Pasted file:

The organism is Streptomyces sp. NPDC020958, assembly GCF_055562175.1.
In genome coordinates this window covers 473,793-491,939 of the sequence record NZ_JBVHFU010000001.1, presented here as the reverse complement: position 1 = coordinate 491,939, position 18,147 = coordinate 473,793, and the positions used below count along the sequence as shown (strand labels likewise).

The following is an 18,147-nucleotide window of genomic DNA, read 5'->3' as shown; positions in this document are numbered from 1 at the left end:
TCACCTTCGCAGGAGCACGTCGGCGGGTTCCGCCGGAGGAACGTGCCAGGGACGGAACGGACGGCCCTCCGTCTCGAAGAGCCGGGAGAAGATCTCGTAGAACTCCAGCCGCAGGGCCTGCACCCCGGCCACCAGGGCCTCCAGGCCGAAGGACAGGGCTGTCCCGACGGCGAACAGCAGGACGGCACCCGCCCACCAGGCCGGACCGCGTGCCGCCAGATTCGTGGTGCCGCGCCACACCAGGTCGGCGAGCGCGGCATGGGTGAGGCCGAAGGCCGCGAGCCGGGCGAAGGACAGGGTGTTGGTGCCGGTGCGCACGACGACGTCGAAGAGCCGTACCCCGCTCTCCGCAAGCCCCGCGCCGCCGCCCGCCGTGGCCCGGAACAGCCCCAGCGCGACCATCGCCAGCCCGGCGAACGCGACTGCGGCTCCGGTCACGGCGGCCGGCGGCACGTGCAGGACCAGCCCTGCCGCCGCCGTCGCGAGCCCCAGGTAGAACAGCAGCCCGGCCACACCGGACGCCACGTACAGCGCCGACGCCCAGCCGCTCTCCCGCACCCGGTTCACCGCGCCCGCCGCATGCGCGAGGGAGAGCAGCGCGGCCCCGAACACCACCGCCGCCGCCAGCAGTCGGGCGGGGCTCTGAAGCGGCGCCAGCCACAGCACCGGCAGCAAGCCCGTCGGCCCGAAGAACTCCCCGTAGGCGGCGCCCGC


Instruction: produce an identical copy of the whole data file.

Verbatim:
The organism is Streptomyces sp. NPDC020958, assembly GCF_055562175.1.
In genome coordinates this window covers 473,793-491,939 of the sequence record NZ_JBVHFU010000001.1, presented here as the reverse complement: position 1 = coordinate 491,939, position 18,147 = coordinate 473,793, and the positions used below count along the sequence as shown (strand labels likewise).

The following is an 18,147-nucleotide window of genomic DNA, read 5'->3' as shown; positions in this document are numbered from 1 at the left end:
TCACCTTCGCAGGAGCACGTCGGCGGGTTCCGCCGGAGGAACGTGCCAGGGACGGAACGGACGGCCCTCCGTCTCGAAGAGCCGGGAGAAGATCTCGTAGAACTCCAGCCGCAGGGCCTGCACCCCGGCCACCAGGGCCTCCAGGCCGAAGGACAGGGCTGTCCCGACGGCGAACAGCAGGACGGCACCCGCCCACCAGGCCGGACCGCGTGCCGCCAGATTCGTGGTGCCGCGCCACACCAGGTCGGCGAGCGCGGCATGGGTGAGGCCGAAGGCCGCGAGCCGGGCGAAGGACAGGGTGTTGGTGCCGGTGCGCACGACGACGTCGAAGAGCCGTACCCCGCTCTCCGCAAGCCCCGCGCCGCCGCCCGCCGTGGCCCGGAACAGCCCCAGCGCGACCATCGCCAGCCCGGCGAACGCGACTGCGGCTCCGGTCACGGCGGCCGGCGGCACGTGCAGGACCAGCCCTGCCGCCGCCGTCGCGAGCCCCAGGTAGAACAGCAGCCCGGCCACACCGGACGCCACGTACAGCGCCGACGCCCAGCCGCTCTCCCGCACCCGGTTCACCGCGCCCGCCGCATGCGCGAGGGAGAGCAGCGCGGCCCCGAACACCACCGCCGCCGCCAGCAGTCGGGCGGGGCTCTGAAGCGGCGCCAGCCACAGCACCGGCAGCAAGCCCGTCGGCCCGAAGAACTCCCCGTAGGCGGCGCCCGC